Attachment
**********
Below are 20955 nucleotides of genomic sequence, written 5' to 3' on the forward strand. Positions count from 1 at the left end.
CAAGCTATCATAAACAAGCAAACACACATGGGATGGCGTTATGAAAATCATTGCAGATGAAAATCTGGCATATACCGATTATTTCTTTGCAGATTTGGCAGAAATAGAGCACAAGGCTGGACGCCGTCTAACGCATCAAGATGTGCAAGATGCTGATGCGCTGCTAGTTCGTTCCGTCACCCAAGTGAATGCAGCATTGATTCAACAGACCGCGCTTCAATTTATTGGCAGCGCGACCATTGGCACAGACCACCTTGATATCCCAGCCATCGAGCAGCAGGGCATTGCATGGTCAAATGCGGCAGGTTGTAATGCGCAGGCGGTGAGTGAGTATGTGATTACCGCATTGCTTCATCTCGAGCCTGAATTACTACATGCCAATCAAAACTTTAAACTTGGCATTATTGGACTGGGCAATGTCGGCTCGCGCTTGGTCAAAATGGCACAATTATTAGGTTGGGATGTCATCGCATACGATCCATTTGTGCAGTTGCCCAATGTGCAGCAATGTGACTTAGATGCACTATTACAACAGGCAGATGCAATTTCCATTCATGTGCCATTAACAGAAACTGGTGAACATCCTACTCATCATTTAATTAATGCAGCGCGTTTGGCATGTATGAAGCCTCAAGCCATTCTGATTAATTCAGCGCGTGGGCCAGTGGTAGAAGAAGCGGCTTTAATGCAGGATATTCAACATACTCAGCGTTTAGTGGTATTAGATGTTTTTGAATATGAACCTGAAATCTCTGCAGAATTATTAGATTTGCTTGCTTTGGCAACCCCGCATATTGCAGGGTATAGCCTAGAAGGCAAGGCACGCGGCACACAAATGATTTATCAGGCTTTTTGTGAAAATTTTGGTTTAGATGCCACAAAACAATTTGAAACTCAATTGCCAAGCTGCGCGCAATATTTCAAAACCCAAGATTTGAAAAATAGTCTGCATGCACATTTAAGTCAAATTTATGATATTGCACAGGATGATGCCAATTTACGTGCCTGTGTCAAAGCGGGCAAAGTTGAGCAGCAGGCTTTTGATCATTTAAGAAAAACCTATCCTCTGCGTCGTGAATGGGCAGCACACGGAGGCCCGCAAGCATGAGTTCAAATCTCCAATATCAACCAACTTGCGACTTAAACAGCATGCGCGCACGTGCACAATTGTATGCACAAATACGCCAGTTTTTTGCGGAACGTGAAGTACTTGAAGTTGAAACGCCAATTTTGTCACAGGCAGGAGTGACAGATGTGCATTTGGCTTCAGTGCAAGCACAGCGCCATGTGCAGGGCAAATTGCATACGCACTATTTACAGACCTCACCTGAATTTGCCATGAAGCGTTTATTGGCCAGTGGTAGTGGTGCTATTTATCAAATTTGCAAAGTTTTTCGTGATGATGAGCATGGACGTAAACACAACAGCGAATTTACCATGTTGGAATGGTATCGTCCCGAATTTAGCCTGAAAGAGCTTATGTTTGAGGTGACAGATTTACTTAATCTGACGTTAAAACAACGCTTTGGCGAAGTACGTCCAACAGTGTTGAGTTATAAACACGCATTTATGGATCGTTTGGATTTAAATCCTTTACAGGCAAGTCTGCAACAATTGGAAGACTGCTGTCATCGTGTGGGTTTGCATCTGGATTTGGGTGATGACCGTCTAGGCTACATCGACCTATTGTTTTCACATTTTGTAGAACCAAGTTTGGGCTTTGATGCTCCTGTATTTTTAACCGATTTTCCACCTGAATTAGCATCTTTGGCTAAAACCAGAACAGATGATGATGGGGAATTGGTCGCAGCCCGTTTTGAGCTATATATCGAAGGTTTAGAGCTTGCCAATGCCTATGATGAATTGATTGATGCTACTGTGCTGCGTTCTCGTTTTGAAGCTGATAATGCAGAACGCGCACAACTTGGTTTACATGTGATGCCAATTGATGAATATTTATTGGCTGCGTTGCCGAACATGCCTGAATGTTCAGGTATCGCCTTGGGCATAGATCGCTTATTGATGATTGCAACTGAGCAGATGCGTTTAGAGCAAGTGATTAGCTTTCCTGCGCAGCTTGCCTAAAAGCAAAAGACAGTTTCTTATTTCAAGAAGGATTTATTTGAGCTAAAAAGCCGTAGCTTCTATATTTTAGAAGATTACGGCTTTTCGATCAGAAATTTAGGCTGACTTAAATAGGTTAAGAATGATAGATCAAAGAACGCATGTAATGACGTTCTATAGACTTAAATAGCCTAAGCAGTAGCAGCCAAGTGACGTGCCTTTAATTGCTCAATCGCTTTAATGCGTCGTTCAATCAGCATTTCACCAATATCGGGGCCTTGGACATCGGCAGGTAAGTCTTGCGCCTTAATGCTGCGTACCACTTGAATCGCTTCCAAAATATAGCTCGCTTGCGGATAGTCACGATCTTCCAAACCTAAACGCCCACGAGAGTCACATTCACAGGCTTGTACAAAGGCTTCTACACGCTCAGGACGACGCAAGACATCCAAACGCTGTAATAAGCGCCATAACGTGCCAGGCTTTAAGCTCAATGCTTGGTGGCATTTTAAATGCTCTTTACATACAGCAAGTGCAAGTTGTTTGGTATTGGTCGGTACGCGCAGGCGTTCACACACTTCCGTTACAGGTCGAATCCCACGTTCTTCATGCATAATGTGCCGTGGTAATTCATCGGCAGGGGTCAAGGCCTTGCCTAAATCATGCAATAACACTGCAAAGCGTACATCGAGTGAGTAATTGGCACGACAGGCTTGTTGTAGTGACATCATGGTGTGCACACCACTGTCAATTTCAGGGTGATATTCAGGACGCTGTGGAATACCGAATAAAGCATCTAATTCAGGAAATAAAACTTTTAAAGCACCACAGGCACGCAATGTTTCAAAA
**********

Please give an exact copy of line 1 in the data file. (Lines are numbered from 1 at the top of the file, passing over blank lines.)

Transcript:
Below are 20955 nucleotides of genomic sequence, written 5' to 3' on the forward strand. Positions count from 1 at the left end.